The rest of this article is only available to active members of Questia

Sign up now for a free, 1-day trial and receive full access to:

  • Questia's entire collection
  • Automatic bibliography creation
  • More helpful research tools like notes, citations, and highlights
  • Ad-free environment

Already a member? Log in now.

Notes for this article

Add a new note
If you are trying to select text to create highlights or citations, remember that you must now click or tap on the first word, and then click or tap on the last word.
Loading One moment ...
Project items
Notes
Cite this article

Cited article

Style
Citations are available only to our active members.
Sign up now to cite pages or passages in MLA, APA and Chicago citation styles.

Cited article

Loyalty to the Constitution
Settings

Settings

Typeface
Text size Smaller Larger
Search within

Search within this article

Look up

Look up a word

  • Dictionary
  • Thesaurus
Please submit a word or phrase above.
Print this page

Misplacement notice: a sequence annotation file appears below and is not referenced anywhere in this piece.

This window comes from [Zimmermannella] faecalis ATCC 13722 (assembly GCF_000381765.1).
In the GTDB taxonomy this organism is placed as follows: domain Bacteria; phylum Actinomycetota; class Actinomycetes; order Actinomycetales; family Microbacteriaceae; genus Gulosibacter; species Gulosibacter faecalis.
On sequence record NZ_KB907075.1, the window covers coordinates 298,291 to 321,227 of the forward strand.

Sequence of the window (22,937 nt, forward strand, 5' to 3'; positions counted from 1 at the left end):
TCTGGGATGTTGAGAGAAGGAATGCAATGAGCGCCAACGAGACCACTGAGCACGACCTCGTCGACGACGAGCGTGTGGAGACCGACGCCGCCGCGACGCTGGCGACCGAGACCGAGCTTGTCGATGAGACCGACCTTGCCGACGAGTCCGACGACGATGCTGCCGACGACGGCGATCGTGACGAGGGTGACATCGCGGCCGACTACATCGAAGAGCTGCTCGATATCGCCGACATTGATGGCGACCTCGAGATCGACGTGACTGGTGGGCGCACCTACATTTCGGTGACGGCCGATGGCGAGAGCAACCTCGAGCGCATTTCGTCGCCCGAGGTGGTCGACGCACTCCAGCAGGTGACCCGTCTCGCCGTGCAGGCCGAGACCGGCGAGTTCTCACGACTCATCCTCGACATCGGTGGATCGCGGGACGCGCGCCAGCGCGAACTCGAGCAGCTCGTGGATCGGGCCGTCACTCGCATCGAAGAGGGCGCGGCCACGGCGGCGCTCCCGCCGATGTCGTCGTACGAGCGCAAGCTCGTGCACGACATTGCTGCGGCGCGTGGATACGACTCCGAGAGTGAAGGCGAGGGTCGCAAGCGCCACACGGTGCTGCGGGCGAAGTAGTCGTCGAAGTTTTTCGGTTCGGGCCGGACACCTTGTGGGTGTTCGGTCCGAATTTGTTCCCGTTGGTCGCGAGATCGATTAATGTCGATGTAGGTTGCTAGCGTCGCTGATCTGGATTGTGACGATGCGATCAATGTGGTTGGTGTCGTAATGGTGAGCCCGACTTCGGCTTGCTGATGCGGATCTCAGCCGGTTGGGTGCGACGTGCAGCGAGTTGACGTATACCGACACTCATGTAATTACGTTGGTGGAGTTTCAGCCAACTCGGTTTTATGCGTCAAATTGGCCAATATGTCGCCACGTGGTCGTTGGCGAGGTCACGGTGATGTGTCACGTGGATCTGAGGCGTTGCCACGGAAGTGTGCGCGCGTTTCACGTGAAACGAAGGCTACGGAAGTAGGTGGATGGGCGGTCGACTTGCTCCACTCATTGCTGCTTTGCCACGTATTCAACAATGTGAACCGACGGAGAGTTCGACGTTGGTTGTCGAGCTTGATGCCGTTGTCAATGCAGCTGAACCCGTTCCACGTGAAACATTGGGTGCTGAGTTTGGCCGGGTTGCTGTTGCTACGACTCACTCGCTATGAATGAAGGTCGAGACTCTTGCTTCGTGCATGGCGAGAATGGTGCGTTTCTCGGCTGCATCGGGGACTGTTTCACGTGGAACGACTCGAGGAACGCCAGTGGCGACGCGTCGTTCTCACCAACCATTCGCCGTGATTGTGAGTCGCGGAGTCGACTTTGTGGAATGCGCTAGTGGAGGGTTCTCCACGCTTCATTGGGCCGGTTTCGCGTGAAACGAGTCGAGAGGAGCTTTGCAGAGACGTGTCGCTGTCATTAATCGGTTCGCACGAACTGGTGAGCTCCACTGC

Print this page

Why can't I print more than one page at a time?

While we understand printed pages are helpful to our users, this limitation is necessary to help protect our publishers' copyrighted material and prevent its unlawful distribution. We are sorry for any inconvenience.
Full screen

matching results for page

Cited passage

Style
Citations are available only to our active members.
Sign up now to cite pages or passages in MLA, APA and Chicago citation styles.

Cited passage

Welcome to the new Questia Reader

The Questia Reader has been updated to provide you with an even better online reading experience.  It is now 100% Responsive, which means you can read our books and articles on any sized device you wish.  All of your favorite tools like notes, highlights, and citations are still here, but the way you select text has been updated to be easier to use, especially on touchscreen devices.  Here's how:

1. Click or tap the first word you want to select.
2. Click or tap the last word you want to select.

OK, got it!

Thanks for trying Questia!

Please continue trying out our research tools, but please note, full functionality is available only to our active members.

Your work will be lost once you leave this Web page.

For full access in an ad-free environment, sign up now for a FREE, 1-day trial.

Already a member? Log in now.

Are you sure you want to delete this highlight?